The halftime show | Financial Times
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Good morning. Memory chip maker Micron placed an exclamation point at the end of the first half when it reported gains yesterday afternoon. Guidance was, as always, the most important. Wall Street analysts expected Micron to have sales of about $9 billion in the August quarter. The midpoint of the company’s forecast was $7.2 billion. Big miss – fitting with the concerns about inventory and demand for goods we’re talking about here.
Interestingly, though, the stock (already down 40 percent this year) fell just 3 percent in late trading. Perhaps, unlike the analysts, investors have already priced in a slowdown. Good news, if so.
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We are halfway through the year. Let’s take a step back and assess where we are. The Scoreboard:
In risky assets, we had nowhere to hide but commodities. The reason (at least in the beginning) was that inflation drove interest rates. Here’s what happened to the yield curve in the first half:
Note that the 3-month/10-year curve (historically the most accurate recession indicator) doesn’t even come close to inversion. The 2-year/10-year (less accurate, but not useless) is within a hair’s breadth. That might be the difference between the rough market we have now and a pretty panicky market we’ve managed to avoid so far.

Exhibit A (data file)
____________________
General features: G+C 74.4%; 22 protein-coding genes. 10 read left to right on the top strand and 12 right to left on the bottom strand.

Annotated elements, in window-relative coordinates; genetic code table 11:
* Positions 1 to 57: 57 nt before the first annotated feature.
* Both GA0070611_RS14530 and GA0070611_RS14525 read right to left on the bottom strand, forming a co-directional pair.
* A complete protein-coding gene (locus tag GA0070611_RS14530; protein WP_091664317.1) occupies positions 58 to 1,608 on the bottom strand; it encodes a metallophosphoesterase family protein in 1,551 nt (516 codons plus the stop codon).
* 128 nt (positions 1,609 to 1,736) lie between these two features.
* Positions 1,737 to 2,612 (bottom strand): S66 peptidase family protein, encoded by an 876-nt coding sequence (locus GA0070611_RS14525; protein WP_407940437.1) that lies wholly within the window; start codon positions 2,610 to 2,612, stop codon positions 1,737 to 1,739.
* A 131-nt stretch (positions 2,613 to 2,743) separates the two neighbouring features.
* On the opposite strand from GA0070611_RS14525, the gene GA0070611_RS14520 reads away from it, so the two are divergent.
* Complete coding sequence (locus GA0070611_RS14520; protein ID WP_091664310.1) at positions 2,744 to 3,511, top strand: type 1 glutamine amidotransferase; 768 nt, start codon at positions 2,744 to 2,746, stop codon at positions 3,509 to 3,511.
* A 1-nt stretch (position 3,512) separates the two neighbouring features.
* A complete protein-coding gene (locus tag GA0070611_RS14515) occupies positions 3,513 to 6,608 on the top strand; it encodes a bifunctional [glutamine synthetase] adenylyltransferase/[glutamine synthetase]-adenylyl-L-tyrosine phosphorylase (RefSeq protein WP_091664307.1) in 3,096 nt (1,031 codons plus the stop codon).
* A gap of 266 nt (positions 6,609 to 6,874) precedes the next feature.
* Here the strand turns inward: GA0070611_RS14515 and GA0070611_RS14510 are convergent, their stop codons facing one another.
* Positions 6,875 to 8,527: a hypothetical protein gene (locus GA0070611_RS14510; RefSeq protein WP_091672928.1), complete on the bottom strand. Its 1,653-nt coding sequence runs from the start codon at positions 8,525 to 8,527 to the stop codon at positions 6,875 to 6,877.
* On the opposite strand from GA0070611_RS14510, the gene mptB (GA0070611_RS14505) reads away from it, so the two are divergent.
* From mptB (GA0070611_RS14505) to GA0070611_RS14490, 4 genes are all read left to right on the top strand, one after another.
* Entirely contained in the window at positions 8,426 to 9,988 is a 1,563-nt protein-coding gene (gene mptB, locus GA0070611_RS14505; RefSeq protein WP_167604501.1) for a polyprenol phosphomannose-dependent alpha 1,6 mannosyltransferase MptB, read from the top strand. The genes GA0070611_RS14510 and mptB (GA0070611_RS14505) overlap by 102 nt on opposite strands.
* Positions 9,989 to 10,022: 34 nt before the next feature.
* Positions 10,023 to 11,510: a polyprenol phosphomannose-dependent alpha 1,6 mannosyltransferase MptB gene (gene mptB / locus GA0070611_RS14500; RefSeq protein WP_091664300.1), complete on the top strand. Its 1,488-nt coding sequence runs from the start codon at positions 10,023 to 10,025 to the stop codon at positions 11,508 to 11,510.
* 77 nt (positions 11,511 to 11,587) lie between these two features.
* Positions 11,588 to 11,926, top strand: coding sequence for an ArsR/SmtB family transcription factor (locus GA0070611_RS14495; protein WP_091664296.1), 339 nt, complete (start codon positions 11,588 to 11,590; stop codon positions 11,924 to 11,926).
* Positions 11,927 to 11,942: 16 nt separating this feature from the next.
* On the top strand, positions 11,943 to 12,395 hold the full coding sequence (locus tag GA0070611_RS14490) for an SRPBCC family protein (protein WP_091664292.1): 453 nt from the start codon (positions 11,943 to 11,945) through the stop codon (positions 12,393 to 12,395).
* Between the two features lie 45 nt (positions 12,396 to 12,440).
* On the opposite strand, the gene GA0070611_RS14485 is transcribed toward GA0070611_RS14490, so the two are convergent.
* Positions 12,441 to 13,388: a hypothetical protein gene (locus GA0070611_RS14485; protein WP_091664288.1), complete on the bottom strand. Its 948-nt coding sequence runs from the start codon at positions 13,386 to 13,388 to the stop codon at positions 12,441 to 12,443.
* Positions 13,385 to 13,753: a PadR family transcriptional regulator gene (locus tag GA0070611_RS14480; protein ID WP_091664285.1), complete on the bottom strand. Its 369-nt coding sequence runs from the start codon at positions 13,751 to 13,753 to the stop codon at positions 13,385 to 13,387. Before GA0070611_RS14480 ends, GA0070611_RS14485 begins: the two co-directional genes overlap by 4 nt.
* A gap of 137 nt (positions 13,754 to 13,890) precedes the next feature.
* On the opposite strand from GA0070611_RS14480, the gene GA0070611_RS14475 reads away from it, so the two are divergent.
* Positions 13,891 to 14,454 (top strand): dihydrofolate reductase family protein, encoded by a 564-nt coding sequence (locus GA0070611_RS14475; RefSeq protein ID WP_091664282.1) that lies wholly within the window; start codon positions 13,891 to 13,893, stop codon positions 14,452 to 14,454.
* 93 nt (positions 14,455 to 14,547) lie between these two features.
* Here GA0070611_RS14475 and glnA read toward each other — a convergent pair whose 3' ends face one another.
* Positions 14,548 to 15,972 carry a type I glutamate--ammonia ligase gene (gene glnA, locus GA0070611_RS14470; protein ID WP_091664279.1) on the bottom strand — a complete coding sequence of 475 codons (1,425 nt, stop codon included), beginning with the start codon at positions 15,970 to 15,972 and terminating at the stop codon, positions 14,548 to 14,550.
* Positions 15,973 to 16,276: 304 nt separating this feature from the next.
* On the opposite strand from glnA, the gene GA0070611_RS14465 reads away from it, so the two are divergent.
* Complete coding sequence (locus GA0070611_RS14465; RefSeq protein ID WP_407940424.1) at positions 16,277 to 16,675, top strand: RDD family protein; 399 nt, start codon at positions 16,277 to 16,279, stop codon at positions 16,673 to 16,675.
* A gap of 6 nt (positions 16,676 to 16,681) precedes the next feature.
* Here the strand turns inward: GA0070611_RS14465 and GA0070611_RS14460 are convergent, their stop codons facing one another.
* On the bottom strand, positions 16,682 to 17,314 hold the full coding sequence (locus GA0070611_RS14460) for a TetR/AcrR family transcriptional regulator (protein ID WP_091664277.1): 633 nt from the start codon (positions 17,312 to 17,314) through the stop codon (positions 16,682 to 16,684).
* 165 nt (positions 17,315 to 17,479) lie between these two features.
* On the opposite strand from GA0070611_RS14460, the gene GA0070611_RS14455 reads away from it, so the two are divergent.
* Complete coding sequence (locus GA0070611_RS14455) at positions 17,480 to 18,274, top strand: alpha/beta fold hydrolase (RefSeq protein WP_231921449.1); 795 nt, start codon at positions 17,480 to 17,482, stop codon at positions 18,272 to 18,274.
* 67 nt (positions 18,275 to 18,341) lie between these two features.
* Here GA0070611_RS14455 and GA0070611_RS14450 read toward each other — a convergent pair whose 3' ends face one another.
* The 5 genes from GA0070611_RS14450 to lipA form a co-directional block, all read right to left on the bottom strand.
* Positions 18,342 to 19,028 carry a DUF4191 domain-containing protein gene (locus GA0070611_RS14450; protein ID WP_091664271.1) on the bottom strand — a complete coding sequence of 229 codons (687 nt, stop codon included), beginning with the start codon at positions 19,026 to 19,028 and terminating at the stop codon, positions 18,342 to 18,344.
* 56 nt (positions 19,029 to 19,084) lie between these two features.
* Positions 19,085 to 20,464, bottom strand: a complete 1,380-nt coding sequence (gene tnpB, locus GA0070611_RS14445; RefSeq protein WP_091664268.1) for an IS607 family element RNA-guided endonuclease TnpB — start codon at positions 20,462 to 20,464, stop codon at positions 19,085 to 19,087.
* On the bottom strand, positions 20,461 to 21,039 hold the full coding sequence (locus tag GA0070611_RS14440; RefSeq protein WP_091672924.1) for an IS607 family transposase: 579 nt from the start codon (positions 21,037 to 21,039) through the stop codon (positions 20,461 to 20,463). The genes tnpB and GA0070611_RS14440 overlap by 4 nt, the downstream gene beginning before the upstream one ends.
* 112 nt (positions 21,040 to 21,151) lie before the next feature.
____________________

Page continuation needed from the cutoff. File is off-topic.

In terms of internal stock market performance, the most discussed topics this year were the poor performance of technology (which had clearly crossed this cycle) and the great performance of energy. But there is a broader theme with more explanatory power: investors playing defensively. The S&P is down 20 percent. Loss of energy returns, as a result of an exogenous shock, the sector performance falls into three groups. Defensive stocks (utilities, commodities, health care) outperformed. Risky/speculative stocks (technology, discretionary) underperformed. The rest has moved with the index:
However, the first six months of the year were all a stretch. There has been a shift over the past two months, moving from mainly inflation concerns to mainly recession concerns. One way to look at this is through the relative performance of growth and value:
It was half the value as expensive technology stocks sold and cheap energy stocks rose. But about a month ago, value’s outperformance stopped. This corresponds to the fear of a recession. Value – i.e. cheap – stocks tend to be cyclical, highly leveraged, in highly competitive sectors, or are all three. Historically, stocks like this have done poorly on the road to recession and good at securing recovery. They will look less attractive now than they did a month or so ago, when the Fed looked less fierce and indicators or economic momentum looked better.
As usual, the bond market got the memo before the stock market. The yield on the 10-year bond has risen sideways since early May, with some peaks and troughs, suggesting that the high inflation years were too pessimistic. Two-year break-even inflation expectations have fallen since late March and have fallen particularly sharply recently, suggesting that the Fed will cool inflation fairly quickly:
The futures market confirms the picture. It now prices rate cuts that begin (slowly) in the middle of next year: